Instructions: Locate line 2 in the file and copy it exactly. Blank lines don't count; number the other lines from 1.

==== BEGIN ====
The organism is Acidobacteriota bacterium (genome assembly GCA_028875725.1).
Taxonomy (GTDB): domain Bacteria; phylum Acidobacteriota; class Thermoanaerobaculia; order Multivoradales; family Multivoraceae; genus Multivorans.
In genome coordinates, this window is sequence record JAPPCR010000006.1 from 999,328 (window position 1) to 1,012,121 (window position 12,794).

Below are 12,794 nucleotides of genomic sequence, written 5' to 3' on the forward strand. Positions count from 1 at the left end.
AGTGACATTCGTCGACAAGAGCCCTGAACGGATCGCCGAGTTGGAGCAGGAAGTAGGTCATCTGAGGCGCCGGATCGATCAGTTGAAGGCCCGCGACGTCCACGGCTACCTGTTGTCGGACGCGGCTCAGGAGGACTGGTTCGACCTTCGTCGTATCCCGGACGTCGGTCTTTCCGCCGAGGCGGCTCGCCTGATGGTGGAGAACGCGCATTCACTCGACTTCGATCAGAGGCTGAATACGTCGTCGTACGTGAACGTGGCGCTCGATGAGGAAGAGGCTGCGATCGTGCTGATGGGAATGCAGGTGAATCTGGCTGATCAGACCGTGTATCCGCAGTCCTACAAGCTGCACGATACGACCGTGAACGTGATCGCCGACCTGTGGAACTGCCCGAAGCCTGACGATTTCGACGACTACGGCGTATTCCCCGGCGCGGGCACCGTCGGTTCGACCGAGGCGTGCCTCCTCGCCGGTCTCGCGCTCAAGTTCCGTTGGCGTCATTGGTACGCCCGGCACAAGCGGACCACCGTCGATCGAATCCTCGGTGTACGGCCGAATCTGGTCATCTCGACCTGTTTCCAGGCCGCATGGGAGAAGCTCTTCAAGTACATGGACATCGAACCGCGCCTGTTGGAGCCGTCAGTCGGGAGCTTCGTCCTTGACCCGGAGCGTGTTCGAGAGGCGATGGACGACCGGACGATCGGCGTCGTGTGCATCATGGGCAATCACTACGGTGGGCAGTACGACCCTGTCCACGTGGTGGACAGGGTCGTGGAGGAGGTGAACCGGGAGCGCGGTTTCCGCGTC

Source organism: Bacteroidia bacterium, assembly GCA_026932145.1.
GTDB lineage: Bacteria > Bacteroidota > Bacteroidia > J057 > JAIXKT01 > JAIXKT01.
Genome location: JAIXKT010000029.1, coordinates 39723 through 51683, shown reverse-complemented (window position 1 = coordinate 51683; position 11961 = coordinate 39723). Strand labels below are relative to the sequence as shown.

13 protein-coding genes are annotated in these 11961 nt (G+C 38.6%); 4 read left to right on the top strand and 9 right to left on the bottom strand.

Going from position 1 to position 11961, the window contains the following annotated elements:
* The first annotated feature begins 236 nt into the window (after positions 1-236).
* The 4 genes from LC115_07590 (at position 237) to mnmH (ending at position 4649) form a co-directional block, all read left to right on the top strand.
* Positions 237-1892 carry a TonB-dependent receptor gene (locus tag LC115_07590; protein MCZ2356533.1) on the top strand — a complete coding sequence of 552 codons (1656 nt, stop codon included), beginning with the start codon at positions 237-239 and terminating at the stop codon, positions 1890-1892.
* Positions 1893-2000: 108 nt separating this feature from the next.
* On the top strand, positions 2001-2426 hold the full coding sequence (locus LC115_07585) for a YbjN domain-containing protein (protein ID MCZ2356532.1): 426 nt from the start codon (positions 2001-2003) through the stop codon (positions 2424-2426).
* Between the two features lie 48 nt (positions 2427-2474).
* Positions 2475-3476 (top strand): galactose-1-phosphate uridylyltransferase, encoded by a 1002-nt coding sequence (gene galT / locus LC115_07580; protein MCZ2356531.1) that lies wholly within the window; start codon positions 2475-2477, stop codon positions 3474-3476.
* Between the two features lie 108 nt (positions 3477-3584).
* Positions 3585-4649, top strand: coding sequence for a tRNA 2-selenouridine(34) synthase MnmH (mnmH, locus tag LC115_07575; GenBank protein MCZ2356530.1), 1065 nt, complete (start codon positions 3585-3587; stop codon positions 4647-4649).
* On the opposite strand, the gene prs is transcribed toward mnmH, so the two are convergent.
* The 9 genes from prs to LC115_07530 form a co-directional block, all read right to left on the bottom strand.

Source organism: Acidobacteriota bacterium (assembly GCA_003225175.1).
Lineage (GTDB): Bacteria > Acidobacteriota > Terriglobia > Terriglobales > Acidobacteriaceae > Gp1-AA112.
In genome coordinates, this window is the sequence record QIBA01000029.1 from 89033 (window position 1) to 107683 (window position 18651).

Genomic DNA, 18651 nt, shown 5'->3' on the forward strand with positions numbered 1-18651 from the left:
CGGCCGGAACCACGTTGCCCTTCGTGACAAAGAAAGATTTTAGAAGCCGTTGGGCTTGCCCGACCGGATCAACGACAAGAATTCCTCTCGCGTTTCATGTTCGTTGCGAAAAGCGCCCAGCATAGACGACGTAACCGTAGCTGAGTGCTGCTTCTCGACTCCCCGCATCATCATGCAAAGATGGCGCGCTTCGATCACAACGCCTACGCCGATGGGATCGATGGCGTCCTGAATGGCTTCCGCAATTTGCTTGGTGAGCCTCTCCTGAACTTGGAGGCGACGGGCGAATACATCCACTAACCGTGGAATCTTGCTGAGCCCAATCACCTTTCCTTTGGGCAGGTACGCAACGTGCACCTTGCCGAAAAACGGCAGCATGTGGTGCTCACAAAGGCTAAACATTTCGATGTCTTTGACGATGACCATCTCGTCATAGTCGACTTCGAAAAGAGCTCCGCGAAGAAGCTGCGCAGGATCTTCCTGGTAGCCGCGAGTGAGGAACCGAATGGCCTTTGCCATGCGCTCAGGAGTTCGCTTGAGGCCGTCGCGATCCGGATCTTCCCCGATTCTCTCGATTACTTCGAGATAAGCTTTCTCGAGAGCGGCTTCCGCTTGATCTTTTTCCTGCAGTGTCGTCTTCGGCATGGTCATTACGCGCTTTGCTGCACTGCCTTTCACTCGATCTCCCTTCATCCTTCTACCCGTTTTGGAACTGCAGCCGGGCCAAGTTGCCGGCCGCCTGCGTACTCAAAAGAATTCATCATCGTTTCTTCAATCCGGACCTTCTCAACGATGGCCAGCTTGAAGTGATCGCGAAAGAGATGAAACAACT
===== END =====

Taxonomy (GTDB): domain Bacteria; phylum Acidobacteriota; class Thermoanaerobaculia; order Multivoradales; family Multivoraceae; genus Multivorans.